testimony credible. The Court heard further testimony
concerning plaintiff’s wife fear of her husband’s anger and,
the court finds that those fears were real to the wife.
The Court also finds that the wife had no means of
supporting herself in Mykonos primarily because of the
citizenship issue. That concern was conceded by the husband.
The husband has been the sole means of the support of the
family. He testified that he earned the equivalent of
$100,000 U.S. dollars although his income tax returns
submitted later reflect an income of about 10 percent of

010 The Court finds that the father registered the family
as being resident in Athens only after the separation of the
parties in September of 1996 and further that his
representation in his application under the Hague Convention
that they lived in Athens during the winter months was not
true. It has been represented that a custody action has
been started in Athens by the defendant husband, but there
has been no service on plaintiff. Despite repeated
requests, this Court has not been able to get copies of
those papers even with the assistance of counsel for the
husband. There had been an indication that the plaintiff
would be subject to contempt in court in Greece if she were
to return to Greece despite the lack of notice.


011 The first question for the Court to decide is: Did
the petitioner find the proof by a preponderance of the
evidence that the child’s habitual residence was Greece?
The answer is yes. Although there is no question that the
parties intended at some future time to permanently reside
in the United States, habitual residence cannot be confused
with domicile. To determine habitual residence the Court
must focus on the child and examine past experience not
future intentions. Friedrich v. Friedrich, 983 F.2d 1396,
1401 (Sixth Circuit 1993). The greater portion of the
child’s life was spent in Mykonos as well as the seven
months preceding the mother’s departure in September of 1996
without the father’s consent.

012 The second question is: Did the respondent mother
prove by clear and convincing evidence that there was grave
risk of psychological harm of the child if returned to
Greece? The answer is yes. The Court was clearly
convinced that to return the child without the mother would
create a grave risk of psychological harm to the child and
more particularly to remove Nicole back to Greece without
her mother would create greatest risk of serious
psychological harm both short and long term.

013 If the mother has a home in Greece and financial
support and freedom from incarceration pending full
investigation and decision, the risk of psychological harm
to the child would be minimized because the mother can go
with her. This same issue was faced by a British court in
C v. C Court of Appeal, Civil Division 14 December 1968
(1989) to ALL ER 465 (1989), 1FLR 403 (1989) 1WLR 65. That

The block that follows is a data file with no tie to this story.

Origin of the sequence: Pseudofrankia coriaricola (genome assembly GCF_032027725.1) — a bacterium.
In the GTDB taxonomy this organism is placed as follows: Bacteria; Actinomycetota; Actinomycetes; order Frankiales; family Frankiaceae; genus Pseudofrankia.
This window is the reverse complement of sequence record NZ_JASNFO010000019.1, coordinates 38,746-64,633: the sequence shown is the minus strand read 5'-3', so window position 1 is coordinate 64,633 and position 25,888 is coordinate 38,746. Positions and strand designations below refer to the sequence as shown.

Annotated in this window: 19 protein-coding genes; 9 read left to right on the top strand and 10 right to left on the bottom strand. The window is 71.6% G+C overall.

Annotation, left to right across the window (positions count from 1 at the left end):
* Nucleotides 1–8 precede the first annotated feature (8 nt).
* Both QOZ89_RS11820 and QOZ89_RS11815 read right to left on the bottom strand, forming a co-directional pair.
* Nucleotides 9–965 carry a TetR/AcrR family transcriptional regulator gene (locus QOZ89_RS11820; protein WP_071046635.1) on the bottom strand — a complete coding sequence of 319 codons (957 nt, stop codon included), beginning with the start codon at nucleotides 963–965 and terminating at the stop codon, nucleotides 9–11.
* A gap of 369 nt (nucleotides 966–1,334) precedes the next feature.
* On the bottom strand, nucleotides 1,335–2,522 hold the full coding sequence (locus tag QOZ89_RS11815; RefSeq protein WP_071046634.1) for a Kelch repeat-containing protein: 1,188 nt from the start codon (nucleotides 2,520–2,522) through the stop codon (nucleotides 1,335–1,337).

Court held that the mother in that case couldn’t create the
psychological situation by refusing to go back provided that
the father would give certain undertakings to the British
court and the court of habitual residence, Australia.
Those undertakings required by the British court included
substantial financial guarantees, removal of a threat of
contempt in Australia, medical care, et cetera. That case
was cited with approval in Feder v. Feder, 63 F.3d 217, 226
(Third Circuit) 1995. In the Feder case the appellate
court reversed a lower finding on habitual residence
requiring that court to consider on remand whether or not
Mrs. Feder has shown an unqualified return would be
detrimental to the child. It charged the lower court with
investigating the adequacy of the undertaking of Mr. Feder
to ensure that the child will not suffer harm.

014 This Court has received proposed undertakings from
each party as well as counsel for the child. The Court is
attempting to obtain with the cooperation of all counsel
sufficient information to make appropriate orders of
undertaking that will be given to this Court and the Greek
court as well as the method to ensure its execution. The
court needs to know the reason for the difference between
applicant’s testimony here that he earned $100,000 U.S.
versus his current position taken that his income is only
$10,000. That information is necessary to provide adequate
financial undertakings. That information is being
developed by a lawyer accountant in Greece.

015 This court is attempting to arrange a conference call
to a Judge in Greece similar to conference calls in this
country under our Uniform Child Custody Act. Thhe district coure purpose is
that undertakings will be honored in Greece.
Such an understanding between Judges may obviate the need of
a high bond to insure the fulfillment of any undertaking set
by this court. Although this type of procedure is not
common, it is consistent with the purpose of the Hague
Convention to set an appropriate forum and still protect the

016 This is an interim decision pending the completion of
the undertaking process.